Morning Crane Tea – Dong Cheon Red Tea: Dan Cha (Hong Cha) small leaves second pick-

This tea comes courtesy of Morning Crane Tea, who celebrated the ending of 2011 with an online tea sale. The tea is beautifully presented -as you can see from the following photo- arriving lovingly outfitted in a silk bag made of Korean Hanbok.

While I didn’t have any previous experience with Korean red teas prior to this session, I have been a devoted admirer of Dong Cheon‘s green teas I have been fortunate enough to taste. Needless to say, my anticipation for experiencing this tea was running high in advance.

The leaves present a pronounced dried cocoa scent with a trace of smokiness, and the faintest hint of hay. It should be said that I appreciate the need to reference hay during any tea session, as years of being in the company of rabbits really warmed me to the scents of dry grasses. I certainly do not view it as an issue with a tea’s aroma. The leaves are a beauty to behold, as you can see from the image below.

Early steepings yielded a medium bodied burnt caramel toned broth which tasted exceptionally clean in the mouth. The flavor fluctuated from smooth notes of cocoa, to what my subconscious kept telling me was orange flower, to the slightest hint of tobacco.

Later steepings found the tea stretching itself from cream and honey like coatings of the mouth, to exhibiting traces of crispness that would align it with higher grade Darjeeling teas. The broth in subsequent lengthier steeping shed its deeper copper highlights, as well as its fullness in the mouth; though it refrained from becoming insipid in taste. The hui gan came in gentle waves, rising and falling. The tea provided an enjoyable, and calming session.

I was not a fan of what are classically categorized as red teas prior to a pivotal steeping session with a Sun Moon Lake from Tea Trekker this past year, and more recently an extraordinary experience with a Laoshan Autumn plucking from Verdant Tea out of Minnesota -both of which I plan to post about shortly. I generally found the teas to be overly brisk for my personal liking; however the two teas mentioned in addition to this wonderful Dan-Cha have altered this perception greatly, and for this I will always be thankful.

(steeping listening: Oren Ambarchi “In the Pendulum’s Embrace”)

Tea Urchin -Luo Shui Dong: Autumn 2011-


I have now had two sessions with this tea –Luo Shui Dong: Autumn 2011– of which a sample was kindly forwarded by EugeneTea Urchin.

Both sessions found the mellow nature of this tea present, with a hint of bitterness following at the back of the mouth -a punctuation mark. The tea possesses a rounded sweetness, which is a characteristic I enjoy. It is present throughout my mouth, particularly around the upper palate and gum area, and is lasting. (My enjoyment of teas with a sweet profile is assuredly a hangover from the days when pastries were never far from me. My sweet tooth is such that I once downed a full dozen Pierre Hermé macaron on a flight home from Paris.)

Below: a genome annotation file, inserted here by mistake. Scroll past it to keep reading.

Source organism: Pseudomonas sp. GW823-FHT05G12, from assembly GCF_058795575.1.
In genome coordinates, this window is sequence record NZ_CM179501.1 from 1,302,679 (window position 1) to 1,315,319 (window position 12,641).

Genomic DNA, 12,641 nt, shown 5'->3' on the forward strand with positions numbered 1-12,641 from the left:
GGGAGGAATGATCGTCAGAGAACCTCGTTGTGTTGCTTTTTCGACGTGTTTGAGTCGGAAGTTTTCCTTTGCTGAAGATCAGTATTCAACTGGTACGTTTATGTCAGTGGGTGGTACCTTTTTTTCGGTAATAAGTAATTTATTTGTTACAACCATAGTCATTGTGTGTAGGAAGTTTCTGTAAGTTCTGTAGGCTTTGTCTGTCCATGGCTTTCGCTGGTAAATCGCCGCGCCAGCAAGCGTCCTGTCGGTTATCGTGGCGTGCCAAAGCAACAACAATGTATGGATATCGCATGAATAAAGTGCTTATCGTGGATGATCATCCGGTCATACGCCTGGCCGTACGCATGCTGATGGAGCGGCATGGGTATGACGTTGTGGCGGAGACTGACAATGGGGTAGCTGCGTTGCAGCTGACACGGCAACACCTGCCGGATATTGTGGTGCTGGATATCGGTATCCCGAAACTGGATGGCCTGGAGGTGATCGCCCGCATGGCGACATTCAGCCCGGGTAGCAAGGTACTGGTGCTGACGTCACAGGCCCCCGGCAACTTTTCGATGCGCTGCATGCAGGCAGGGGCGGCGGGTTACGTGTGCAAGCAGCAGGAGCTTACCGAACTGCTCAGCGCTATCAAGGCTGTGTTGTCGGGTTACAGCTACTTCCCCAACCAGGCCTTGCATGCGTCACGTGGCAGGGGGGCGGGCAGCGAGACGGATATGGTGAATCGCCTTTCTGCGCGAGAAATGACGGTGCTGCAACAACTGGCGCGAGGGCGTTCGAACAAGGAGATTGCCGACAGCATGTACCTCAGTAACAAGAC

During this recent session there was a stronger awareness of floral notes than I remember from the initial round of steepings, though they were definitely present. Letting my mind wander off, I kept relating it to the floral profile of a recent Wenshan Baozhong. I am certain that this is the tea speaking, but I still question it due to the lingering memory of that particular experience.

The tea feels active in my head… not in a brutish manner, more flirtatious. On both occasions, my body relaxes greatly with this tea as it sinks into me.

My mouth is still salivating a good 45 minutes after the last steeping as I type this down.

A very enjoyable experience from a recent Tea Urchin tea.

(steeping listening: Air Texture Volume 1 – selection by bvdub)


Forthcoming review: Tea Urchin -Luo Shui Dong 2011: Autumn-

I know, I know, “another tea blogger”. I’m certain you must be saying this to yourself as you log on/stumble across/link in to this site. However, please do hesitate long enough before clicking back or away to read a post or two, and even comment; and share in the conversation of what is assuredly one of the most challenging and rewarding experiences out there, tea.

I do feel that each individual viewpoint is important to the discourse regarding the varied aspects of tea culture -and I say this not only because I am starting this blog. There is a substantially greater area of grey when it comes to taste and preference than it may seem at times out there in the cyber world. I have learned this, sometimes the hard way, in my 40 plus years of breads, pastries, chocolates, and now teas.

My interest is to engage in this constructive dialogue via this site with others who share my passion for tea culture. I can only hope that my viewpoints are varied, and/or entertaining enough, to keep you reading while I provide one of the various shades of this discussion.

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